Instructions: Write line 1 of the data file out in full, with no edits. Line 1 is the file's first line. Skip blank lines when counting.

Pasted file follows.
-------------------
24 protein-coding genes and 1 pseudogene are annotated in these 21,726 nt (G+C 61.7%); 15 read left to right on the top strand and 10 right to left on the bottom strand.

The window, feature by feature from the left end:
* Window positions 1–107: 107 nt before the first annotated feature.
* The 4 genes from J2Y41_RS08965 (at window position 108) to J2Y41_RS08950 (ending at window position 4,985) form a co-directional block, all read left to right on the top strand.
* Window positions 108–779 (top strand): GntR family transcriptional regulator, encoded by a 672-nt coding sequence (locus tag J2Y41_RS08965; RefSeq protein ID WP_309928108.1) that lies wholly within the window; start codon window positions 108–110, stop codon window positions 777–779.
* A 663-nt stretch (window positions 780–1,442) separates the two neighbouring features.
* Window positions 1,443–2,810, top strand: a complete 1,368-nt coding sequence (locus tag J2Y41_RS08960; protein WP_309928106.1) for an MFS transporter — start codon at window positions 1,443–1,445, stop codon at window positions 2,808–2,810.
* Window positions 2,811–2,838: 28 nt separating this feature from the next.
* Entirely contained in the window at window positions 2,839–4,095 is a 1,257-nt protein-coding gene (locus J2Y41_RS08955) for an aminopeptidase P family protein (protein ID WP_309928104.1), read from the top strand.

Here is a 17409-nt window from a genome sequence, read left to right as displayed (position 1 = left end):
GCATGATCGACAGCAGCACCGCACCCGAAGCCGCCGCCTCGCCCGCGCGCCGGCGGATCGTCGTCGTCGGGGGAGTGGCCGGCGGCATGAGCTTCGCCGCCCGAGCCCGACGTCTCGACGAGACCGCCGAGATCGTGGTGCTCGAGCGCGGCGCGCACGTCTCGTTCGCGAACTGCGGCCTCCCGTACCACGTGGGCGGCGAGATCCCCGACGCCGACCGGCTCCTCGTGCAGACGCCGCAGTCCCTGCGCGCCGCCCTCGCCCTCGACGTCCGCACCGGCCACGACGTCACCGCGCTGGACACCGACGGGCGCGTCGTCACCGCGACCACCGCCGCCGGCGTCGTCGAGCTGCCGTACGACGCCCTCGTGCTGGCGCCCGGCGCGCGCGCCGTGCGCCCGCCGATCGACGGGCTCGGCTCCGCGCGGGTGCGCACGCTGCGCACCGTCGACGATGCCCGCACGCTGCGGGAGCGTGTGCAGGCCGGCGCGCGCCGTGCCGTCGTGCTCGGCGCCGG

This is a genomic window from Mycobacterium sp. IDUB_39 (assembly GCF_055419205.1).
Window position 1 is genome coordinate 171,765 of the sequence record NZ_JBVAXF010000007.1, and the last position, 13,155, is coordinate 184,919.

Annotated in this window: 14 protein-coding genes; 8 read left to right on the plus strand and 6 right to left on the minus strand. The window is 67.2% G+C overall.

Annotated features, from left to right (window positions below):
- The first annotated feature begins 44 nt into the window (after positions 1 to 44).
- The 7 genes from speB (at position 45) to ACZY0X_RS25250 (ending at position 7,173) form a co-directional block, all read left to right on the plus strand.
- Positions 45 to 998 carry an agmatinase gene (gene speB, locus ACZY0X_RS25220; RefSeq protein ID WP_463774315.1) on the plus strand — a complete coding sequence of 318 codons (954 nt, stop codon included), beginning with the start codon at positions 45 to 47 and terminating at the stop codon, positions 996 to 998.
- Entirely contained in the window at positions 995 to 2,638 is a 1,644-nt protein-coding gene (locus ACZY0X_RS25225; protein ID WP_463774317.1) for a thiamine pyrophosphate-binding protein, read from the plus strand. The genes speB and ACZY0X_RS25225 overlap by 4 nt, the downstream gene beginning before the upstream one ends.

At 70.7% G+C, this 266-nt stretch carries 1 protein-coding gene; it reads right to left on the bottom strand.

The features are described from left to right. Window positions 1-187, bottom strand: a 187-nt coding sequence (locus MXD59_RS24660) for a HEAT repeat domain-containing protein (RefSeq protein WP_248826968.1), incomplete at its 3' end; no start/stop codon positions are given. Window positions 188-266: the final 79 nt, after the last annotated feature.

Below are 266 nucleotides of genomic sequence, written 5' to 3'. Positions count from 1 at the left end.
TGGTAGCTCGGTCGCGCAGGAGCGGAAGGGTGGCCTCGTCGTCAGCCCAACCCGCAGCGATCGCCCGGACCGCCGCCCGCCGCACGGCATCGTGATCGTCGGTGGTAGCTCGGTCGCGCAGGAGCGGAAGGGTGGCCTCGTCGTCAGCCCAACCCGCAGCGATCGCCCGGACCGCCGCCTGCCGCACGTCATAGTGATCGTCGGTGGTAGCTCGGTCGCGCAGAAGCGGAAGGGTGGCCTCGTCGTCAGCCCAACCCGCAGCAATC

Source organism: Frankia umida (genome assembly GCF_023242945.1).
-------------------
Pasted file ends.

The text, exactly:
24 protein-coding genes and 1 pseudogene are annotated in these 21,726 nt (G+C 61.7%); 15 read left to right on the top strand and 10 right to left on the bottom strand.